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Independent Learning: Editing with Grammarly

Grammarly is an application that is essentially a better version of spellcheck. It was designed to make it easier for people to communicate effectively and, according to its stats, has over 30 million users: Grammarly is a big deal.

As a home educator, the idea of Grammarly might seem counterproductive: If you allow students to use this app that instantaneously proof-reads, corrects grammar and spelling errors and makes re-write suggestions, won’t they become dependent on this system rather than learning how to ‘write effectively’ themselves?

Well, if they’re using Grammarly before it’s marked then yes, it might be – for the same reasons spellcheck was always banned when we were in school – but used as a guided learning tool, the software can help with teaching how to self-editing and improve writing proficiency.

For home educators, Grammarly is a fantastic resource for, unsurprisingly, grammar teaching materials:

Grammar rules are broken down in clear, concise explanations that can be used as stand-alone lessons in an English language home-ed curriculum.

Interjections in English Grammar

The grammar lessons are written like a good textbook – simple explanations, not-too-formal language and examples are given. Because of the simplicity behind the explanations, Grammarly is an excellent resource for independent learners to navigate themselves.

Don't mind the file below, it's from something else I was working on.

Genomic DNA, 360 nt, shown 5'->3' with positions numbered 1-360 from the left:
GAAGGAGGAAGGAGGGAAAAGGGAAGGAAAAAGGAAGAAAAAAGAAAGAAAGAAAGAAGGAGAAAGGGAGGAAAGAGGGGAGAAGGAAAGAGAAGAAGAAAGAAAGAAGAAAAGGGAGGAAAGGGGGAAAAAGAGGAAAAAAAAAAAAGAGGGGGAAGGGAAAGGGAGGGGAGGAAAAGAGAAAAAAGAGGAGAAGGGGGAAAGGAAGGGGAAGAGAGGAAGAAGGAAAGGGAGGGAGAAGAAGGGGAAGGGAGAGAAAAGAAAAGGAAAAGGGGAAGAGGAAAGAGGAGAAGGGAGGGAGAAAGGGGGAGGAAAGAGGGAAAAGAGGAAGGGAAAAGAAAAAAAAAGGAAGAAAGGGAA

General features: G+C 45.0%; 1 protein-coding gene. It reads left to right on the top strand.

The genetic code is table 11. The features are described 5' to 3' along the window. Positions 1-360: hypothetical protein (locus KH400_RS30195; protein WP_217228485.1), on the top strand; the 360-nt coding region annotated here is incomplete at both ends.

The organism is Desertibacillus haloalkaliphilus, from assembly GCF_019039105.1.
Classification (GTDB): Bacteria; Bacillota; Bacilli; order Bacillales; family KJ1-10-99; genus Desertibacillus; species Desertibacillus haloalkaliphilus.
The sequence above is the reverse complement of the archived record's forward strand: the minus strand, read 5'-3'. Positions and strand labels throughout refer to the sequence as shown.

Grammarly for Homeschoolers: Self-Editing

Grammarly could, I suspect, become a tool that learners become dependent on, which is why, as well as ensuring a balance between written and typed school work, we have a strict formula for using Grammarly in our homeschool:

  • First, we turn it off!

Whatever the piece of assigned writing there will be a lesson objective. You want your homeschooler to practise the writing skill themselves before being corrected – so go ahead and turn Grammarly off.

  • Guide students through the writing objective of the lesson – aka teach – and set a time limit to complete the writing (setting time limits to complete work is a great way of doing passive exam prep, keeps homeschool schedules on track and mimics the intensity of in-school lessons which isn’t altogether a bad thing).
  • Once the written work is complete, our homeschoolers must duplicate the copy and use the ‘track changes’ option to self-edit their work. (They track changes so that as teachers we can review their mistakes later)
  • Only then is Grammarly turned on (or the duplicated copy entered into the Grammarly desktop)

Self-editing is a hugely important skill to learn, especially as exams continue to be paper-based. If a student becomes too reliant on automated corrections, it’s easy for them to not notice their own mistakes and come up against problems later.

We allow our homeschoolers to use Grammarly only to automatically correct grammar/spelling.

The option to ‘clean up tangled, unclear sentences to get your point across’ is not permissible. That doesn’t mean we don’t use the rephrase function – it’s a great tool, just that while independently editing the first draft, they are not allowed to correct jumbled-up sentences automatically.

The reason behind this restriction is that we see it as a tool that’s useful to point out that the sentence is unclear, giving the student the opportunity to self-edit. Our homeschoolers attempt to re-write the unclear sentences themselves – often on paper – before accessing Grammarly’s suggested rewrite.

Once the entire piece has been edited, homeschoolers can compare their original piece of writing with the final edit.

Written out like that it seems an awfully long-winded way to edit a piece of writing; in reality, it takes around about 10-15 minutes for students to self-edit a 1-2 A4 page in this way and, for us, strikes the right balance between using the new software that’s available and teaching in a traditional manner.